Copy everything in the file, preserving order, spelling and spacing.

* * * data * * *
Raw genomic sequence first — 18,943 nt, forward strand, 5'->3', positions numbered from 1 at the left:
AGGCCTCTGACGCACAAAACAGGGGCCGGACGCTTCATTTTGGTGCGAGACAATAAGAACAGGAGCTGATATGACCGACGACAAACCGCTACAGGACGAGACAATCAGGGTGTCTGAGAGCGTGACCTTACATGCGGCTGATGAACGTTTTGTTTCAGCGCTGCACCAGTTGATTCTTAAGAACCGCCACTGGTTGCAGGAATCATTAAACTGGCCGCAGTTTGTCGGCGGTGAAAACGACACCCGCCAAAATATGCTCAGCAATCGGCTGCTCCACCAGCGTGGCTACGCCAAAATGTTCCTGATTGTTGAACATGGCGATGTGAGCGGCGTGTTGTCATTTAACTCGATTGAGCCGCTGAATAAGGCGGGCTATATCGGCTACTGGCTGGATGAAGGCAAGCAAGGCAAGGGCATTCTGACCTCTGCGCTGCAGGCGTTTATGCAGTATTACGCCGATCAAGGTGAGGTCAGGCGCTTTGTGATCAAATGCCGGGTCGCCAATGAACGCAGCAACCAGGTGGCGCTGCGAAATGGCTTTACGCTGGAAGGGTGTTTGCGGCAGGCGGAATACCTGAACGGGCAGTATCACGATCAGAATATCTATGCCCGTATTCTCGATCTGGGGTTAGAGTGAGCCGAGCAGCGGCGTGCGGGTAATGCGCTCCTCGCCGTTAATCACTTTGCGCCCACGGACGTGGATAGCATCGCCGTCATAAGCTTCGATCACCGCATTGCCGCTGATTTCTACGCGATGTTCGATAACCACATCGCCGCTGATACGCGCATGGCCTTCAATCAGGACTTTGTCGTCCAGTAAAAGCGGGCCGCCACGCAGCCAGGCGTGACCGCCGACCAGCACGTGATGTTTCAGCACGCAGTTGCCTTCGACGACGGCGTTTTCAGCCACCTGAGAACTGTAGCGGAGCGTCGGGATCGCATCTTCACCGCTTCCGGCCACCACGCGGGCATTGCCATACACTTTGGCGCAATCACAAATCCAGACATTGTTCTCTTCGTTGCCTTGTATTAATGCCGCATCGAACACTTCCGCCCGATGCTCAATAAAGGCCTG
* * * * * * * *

Raw genomic sequence first — 18,943 nt, forward strand, 5'->3', positions numbered from 1 at the left:
AGGCCTCTGACGCACAAAACAGGGGCCGGACGCTTCATTTTGGTGCGAGACAATAAGAACAGGAGCTGATATGACCGACGACAAACCGCTACAGGACGAGACAATCAGGGTGTCTGAGAGCGTGACCTTACATGCGGCTGATGAACGTTTTGTTTCAGCGCTGCACCAGTTGATTCTTAAGAACCGCCACTGGTTGCAGGAATCATTAAACTGGCCGCAGTTTGTCGGCGGTGAAAACGACACCCGCCAAAATATGCTCAGCAATCGGCTGCTCCACCAGCGTGGCTACGCCAAAATGTTCCTGATTGTTGAACATGGCGATGTGAGCGGCGTGTTGTCATTTAACTCGATTGAGCCGCTGAATAAGGCGGGCTATATCGGCTACTGGCTGGATGAAGGCAAGCAAGGCAAGGGCATTCTGACCTCTGCGCTGCAGGCGTTTATGCAGTATTACGCCGATCAAGGTGAGGTCAGGCGCTTTGTGATCAAATGCCGGGTCGCCAATGAACGCAGCAACCAGGTGGCGCTGCGAAATGGCTTTACGCTGGAAGGGTGTTTGCGGCAGGCGGAATACCTGAACGGGCAGTATCACGATCAGAATATCTATGCCCGTATTCTCGATCTGGGGTTAGAGTGAGCCGAGCAGCGGCGTGCGGGTAATGCGCTCCTCGCCGTTAATCACTTTGCGCCCACGGACGTGGATAGCATCGCCGTCATAAGCTTCGATCACCGCATTGCCGCTGATTTCTACGCGATGTTCGATAACCACATCGCCGCTGATACGCGCATGGCCTTCAATCAGGACTTTGTCGTCCAGTAAAAGCGGGCCGCCACGCAGCCAGGCGTGACCGCCGACCAGCACGTGATGTTTCAGCACGCAGTTGCCTTCGACGACGGCGTTTTCAGCCACCTGAGAACTGTAGCGGAGCGTCGGGATCGCATCTTCACCGCTTCCGGCCACCACGCGGGCATTGCCATACACTTTGGCGCAATCACAAATCCAGACATTGTTCTCTTCGTTGCCTTGTATTAATGCCGCATCGAACACTTCCGCCCGATGCTCAATAAAGGCCTG